Frequently asked questions

Q. OER: What are they and why should you care?

A. Open Educational Resources (OER) are teaching and learning materials that exist in the public domain or have been released under an open license. This means that those resources can be used free of charge and distributed widely. OER often have a Creative Commons license that states specifically how the material may be used, reused, adapted, and shared.

"Districts spend $5.5 billion a year in instructional content. However, many students are still using textbooks 7 to 10 years old." SETDA, Out of Print: Reimagining the K-12 Textbook in a Digital Age (pdf)

Password: OER (video). Second prize winner of the "Why Open Education Matters" contest sponsored in part by the Department of Education.

Last updated: 12/10/2012

Q. What are the benefits of OER for educators, students and administrators

The benefits include:

  • Access: OER provide freedom of access for educators, students and citizens and widen the scope of what is accessible.
  • Cost: By sharing and adapting educational materials, content acquisition costs can be cut dramatically, allowing schools to make better use of available resources. Implementing the vision of the CCSS requires a change in pedagogy. In order to address these big shifts in thinking about instruction, professional learning is crucial and would be an important place to shift spending.
  • Resources to address new standards: With the widespread adoption of the Common Core State Standards (CCSS) and Next Generation Science Standards (NGSS), conditions are ripe to explore the use of OER. Districts are looking for resources that align with the educational shifts present in new standards.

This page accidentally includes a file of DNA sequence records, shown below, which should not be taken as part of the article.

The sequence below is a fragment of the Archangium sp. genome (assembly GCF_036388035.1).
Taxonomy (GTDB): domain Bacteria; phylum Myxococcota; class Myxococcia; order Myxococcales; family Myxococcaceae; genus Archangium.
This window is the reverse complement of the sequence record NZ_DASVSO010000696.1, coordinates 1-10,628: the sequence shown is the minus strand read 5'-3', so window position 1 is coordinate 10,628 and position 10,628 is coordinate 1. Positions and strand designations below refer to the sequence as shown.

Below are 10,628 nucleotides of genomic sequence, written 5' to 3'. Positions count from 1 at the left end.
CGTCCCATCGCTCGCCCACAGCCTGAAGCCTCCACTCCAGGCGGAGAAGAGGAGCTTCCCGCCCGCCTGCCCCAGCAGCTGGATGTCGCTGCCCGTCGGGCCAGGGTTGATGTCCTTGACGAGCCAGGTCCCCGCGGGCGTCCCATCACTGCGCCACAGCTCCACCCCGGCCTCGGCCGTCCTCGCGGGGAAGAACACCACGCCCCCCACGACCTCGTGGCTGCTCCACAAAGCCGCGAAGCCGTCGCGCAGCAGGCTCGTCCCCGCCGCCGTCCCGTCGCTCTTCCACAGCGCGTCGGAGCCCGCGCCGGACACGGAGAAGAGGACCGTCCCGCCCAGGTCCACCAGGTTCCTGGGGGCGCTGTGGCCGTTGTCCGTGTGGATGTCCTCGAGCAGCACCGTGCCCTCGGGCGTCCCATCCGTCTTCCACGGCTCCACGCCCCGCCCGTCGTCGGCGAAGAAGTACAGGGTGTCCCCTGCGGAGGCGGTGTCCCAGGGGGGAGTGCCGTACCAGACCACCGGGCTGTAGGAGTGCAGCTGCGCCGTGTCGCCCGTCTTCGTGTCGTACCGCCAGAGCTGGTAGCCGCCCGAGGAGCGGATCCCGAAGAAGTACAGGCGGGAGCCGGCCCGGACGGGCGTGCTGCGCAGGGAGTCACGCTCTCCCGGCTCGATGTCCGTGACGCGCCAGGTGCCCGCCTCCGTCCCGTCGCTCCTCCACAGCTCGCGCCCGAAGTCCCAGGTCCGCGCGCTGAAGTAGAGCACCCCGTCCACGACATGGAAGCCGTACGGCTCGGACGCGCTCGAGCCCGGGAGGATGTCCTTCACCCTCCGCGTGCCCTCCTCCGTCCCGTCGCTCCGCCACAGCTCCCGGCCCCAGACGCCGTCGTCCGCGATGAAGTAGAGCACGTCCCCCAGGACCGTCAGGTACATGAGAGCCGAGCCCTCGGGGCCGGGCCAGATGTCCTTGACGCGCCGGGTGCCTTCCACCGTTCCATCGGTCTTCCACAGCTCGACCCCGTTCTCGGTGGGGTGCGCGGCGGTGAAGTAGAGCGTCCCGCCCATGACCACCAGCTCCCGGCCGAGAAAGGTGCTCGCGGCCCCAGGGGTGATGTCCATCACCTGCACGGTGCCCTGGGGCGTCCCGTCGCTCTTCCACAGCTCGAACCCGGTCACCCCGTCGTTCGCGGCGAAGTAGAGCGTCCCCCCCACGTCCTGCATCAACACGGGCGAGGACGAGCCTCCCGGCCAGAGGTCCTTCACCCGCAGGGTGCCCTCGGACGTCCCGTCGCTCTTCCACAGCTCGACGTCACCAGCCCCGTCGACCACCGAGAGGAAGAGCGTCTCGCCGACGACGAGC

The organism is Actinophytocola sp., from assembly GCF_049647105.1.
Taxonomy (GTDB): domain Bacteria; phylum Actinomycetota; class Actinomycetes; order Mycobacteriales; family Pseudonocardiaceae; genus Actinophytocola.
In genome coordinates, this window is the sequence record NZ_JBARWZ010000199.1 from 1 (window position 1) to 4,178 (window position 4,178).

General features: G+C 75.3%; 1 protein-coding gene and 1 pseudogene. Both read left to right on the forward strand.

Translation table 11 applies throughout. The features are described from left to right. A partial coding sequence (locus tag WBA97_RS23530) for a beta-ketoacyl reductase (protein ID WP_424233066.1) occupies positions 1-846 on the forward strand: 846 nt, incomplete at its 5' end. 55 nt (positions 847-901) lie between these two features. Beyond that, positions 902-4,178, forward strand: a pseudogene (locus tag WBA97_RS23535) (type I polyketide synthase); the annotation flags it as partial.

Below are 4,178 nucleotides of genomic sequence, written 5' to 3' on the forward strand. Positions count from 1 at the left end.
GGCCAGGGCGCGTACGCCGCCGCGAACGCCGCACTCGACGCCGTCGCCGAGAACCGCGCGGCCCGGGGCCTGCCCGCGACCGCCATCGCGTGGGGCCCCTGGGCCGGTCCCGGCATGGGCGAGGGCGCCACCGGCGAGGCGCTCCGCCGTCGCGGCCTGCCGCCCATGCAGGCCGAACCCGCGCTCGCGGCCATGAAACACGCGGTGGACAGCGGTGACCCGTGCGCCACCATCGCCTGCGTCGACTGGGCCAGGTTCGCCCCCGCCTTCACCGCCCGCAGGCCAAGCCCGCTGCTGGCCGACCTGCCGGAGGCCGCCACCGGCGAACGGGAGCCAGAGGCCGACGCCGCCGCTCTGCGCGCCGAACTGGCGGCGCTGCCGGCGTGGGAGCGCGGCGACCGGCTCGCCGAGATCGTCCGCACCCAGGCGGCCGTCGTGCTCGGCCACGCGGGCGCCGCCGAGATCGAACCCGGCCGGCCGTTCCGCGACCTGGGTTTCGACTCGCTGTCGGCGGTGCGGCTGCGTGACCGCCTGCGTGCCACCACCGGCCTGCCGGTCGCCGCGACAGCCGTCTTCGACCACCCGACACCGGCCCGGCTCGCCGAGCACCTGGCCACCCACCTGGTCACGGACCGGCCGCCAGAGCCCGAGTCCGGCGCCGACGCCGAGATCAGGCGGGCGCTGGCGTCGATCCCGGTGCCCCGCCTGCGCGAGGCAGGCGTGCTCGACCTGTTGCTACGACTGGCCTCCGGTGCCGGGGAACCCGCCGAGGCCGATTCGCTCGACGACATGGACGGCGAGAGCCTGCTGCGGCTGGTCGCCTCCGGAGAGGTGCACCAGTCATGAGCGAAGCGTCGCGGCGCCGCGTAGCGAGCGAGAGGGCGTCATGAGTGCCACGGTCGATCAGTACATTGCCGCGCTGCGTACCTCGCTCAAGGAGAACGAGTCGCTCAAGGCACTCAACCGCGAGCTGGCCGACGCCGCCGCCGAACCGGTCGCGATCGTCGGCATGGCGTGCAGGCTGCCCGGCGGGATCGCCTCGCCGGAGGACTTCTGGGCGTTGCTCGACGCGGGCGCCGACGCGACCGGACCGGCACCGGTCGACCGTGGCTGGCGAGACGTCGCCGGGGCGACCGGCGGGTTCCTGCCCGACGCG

• Rapidly update content: OER quality improves over time by enabling continuous adaptation and updating of learning resources. This improvement cycle contrasts with traditional materials that typically have to be used by students until a new purchasing cycle, which may be seven years or more.
  • Adaptable for personalized learning: OER create powerful opportunities by enabling educators to use, develop, share, and adapt quality OER to meet their studentsí unique needs.
  • Leverage technology: As districts look to shift to a one-to-one computing environment, OER is a cost-effective way to provide digital content.

Last updated: 9/3/2014

Q. How would a school use OER?

A. OER may be used as entire courses, full units, lesson-plan components or supplemental material. Teachers also might be able to:

  • Download and print a textbook.
  • Display video and audio lectures.
  • Build and share lesson plans.
  • Access free books in the public domain.
  • Experience interactive simulations.
  • Explore game-based learning programs.
  • Gather and assemble resources like photos, sounds and diagrams.

Last updated: 12/10/2012

Q. Are OER only available in digital format?

A. No, many open resources may be downloaded in pdf formats and printed on a personal printer or in the case of OER textbooks, sent to a Print on Demand Service such as Lulu or CreateSpace.

Last updated: 12/14/2012

Q. How can these materials be evaluated for quality?

OSPI recommends the combined use of several instruments designed intentionally for the CCSS by CCSS developers and state/national curriculum experts.

Last updated: 9/3/2014

Creative Commons License
This work by the Office of Superintendent of Public Instruction is licensed under a Creative Commons Attribution 4.0 International License.